(CN) — A researcher based in the United Kingdom was scrolling through the exhibition catalogue of a U.S. museum when he spotted something he and his team had been looking for — a piece of art stolen 25 years ago from a famous tennis pro.
The Art Recovery International team member had stumbled upon “The Boating Party,” a painting by American Impressionist Robert Spencer (1879-1931).
Such discoveries are always the hope, Art Recovery International’s CEO Christopher Marinello explained in an interview Friday, as his researchers goes through auction sales, catalogues and exhibitions all over the world, searching for missing pieces of art listed with nonprofit Artive’s central database for recording stolen, looted, and missing works of art.
Adding to this find’s lore, Marinello noted that the piece had been stolen in 1995 from Gene Mako, a tennis hall of famer who won four Grand Slam doubles titles in the 1930s before becoming an art dealer in Los Angeles.
“In retirement he had amassed a collection of about 800 paintings,” Marinello explained of the late Mako, who was 97 when he died in 2013. “He wanted to donate them to Culver City, with the proviso that they would build a museum to house his artwork. Unfortunately the City Council rejected the proposal and never built the museum, and he had these paintings stored in two warehouses, which is very typical of a lot of art.”
Somewhere along the way, four of Mako’s Robert Spencer works were stolen. The Los Angeles Police Department — still hunting for a handful of Spencer paintings, according to its database of stolen art — theorized it was an inside job. Art Recovery, on behalf of Mako’s insurer, worked with the LAPD to coordinate the recovery of the painting.
It’s not uncommon for stolen art to resurface after a number of decades underground, noted Marinello, who is an attorney. “We either see two scenarios in our work: stolen art resurfaces fairly quickly within weeks or months, or there is a big gap like 10, 15, 20 or 30 years,” he said.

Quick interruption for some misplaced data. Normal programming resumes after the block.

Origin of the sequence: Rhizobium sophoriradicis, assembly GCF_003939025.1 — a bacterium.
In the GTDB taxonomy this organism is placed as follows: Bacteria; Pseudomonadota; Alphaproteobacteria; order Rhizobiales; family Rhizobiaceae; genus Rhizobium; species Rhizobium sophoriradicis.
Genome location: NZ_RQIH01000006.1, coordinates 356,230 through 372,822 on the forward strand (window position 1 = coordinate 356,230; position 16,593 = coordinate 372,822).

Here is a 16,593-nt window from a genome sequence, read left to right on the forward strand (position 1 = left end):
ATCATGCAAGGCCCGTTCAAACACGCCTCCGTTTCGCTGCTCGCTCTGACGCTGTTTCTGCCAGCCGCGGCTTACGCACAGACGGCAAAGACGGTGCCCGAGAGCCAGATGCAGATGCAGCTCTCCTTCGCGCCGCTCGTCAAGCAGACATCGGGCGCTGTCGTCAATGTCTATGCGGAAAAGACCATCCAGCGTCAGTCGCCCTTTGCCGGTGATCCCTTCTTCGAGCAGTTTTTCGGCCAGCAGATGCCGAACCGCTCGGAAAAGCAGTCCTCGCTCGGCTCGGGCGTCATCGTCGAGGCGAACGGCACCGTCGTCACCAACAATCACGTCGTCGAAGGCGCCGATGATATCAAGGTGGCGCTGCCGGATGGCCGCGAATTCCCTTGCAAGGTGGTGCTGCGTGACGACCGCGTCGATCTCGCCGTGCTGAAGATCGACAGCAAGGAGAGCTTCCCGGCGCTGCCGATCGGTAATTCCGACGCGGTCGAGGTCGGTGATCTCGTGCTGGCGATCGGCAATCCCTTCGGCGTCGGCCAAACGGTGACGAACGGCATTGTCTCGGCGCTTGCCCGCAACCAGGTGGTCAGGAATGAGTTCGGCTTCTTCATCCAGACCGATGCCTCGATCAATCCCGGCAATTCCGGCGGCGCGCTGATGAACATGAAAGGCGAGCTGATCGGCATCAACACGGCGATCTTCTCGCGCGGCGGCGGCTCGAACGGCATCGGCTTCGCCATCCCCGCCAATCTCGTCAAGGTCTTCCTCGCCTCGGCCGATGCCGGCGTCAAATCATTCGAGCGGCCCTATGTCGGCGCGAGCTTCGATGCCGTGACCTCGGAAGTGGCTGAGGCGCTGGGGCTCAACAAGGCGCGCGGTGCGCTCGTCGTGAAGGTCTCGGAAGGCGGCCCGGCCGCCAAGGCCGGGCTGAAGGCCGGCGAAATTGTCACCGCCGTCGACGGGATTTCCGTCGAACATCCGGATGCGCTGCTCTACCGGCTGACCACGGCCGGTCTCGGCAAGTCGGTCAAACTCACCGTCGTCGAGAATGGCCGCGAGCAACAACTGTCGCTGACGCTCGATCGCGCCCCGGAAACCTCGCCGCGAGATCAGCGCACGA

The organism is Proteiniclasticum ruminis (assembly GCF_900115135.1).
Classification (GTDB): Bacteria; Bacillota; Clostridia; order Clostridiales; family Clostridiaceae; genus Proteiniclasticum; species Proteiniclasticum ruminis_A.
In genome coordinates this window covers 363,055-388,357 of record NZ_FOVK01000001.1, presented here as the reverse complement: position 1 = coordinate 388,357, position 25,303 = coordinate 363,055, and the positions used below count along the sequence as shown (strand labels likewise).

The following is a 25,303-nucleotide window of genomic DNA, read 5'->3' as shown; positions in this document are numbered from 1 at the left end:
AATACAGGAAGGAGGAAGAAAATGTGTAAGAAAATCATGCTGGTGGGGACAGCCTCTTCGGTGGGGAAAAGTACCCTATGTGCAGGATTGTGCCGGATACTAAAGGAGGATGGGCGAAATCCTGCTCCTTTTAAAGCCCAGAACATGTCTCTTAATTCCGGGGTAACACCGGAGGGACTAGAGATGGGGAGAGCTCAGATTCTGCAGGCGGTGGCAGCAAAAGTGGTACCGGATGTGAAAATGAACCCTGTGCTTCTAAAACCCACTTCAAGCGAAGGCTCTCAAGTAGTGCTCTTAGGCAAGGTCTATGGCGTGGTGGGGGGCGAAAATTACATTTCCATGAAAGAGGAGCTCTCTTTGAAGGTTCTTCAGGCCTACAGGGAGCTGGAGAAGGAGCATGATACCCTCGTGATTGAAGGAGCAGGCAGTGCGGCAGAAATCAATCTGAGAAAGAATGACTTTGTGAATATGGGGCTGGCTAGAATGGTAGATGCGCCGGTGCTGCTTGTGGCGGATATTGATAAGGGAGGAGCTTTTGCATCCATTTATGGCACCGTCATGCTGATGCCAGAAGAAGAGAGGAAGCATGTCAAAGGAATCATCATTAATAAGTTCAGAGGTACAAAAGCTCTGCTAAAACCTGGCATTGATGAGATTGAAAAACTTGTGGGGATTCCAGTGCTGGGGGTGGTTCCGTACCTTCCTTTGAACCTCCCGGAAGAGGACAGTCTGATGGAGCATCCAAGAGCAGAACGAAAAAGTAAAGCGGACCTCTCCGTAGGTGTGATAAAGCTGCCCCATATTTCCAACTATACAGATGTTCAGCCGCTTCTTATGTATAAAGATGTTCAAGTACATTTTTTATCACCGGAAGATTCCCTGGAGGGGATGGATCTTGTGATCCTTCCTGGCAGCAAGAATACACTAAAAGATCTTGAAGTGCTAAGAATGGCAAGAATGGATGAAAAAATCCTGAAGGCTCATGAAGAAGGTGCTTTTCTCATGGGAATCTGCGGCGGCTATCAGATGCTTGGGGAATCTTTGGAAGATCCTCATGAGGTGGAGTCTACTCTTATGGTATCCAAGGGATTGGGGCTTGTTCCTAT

Praising databases that track stolen art, Marinello said that the digital age has made is more difficult for thieves to resell stolen goods and cash out.
“In the old days, you could steal something from the U.S. and it would end up in the U.K. and no one would ever know,” he said.
Now, word spreads across the world that something was stolen fairly quickly. It’s still possible to sell stolen works, but doing so relies on a buyer that fails to do their due diligence.
“Essentially, that’s what was done here is somebody bought this, not knowing it was stolen and remained in a collection for quite some time, but as with almost every work of fine art, it will one day, surface, and this surfaced when it was being exhibited at a museum in Pennsylvania,” he continued. In these scenarios, he added, purchasers of the stolen pieces lose the piece and get no compensation.
“Had the purchaser checked with the LAPD detail, they would have told them right away that this was a stolen work of art, and it’s been on the LAPD website for 25 years,” he said.
Marinello estimated that about 90–95% “of the cases we work on we get the artwork back, but you know only a few people have ever been caught.”
Pamella Seay, an art collector and professor of justice studies at Florida Gulf Coast University, said in an interview Friday that the long period of time this piece was underground for made sense.
“This one would be recognized,” she said. “People would see it and report it.”
Impressionist Robert Spencer was a fairly well-known artist for his time. He exhibited widely in the U.S. at institutions such as the Metropolitan Museum of Art, the Smithsonian Institution and the Philadelphia Museum of Art. Although not familiar with the value of “The Boating Party” in particular, Spencer’s other works sell today for anywhere from $3,000 to $150,000, Seay added.
“When he was working, his works were very well-received and highly recognized,” she said, theorizing that the fact that “The Boating Party” was stolen could potentially increase its value.
“It adds some panache to the story,” Seay explained. “I think that that does enhance the price because you’re looking at something that obviously somebody really wanted, so they stole it. It’s got it’s got that kind of a sex appeal for art.”
“The Boating Party” has been returned to Mako’s family. As a tennis player, Mako was famed for his serve and powerful smashes. He was inducted into the International Tennis Hall of Fame in 1973 and the USC Athletic Hall of Fame in 1999.
Mako turned to art after shoulder injuries affected his tennis career. He also served in World War II and owned a tennis court construction business.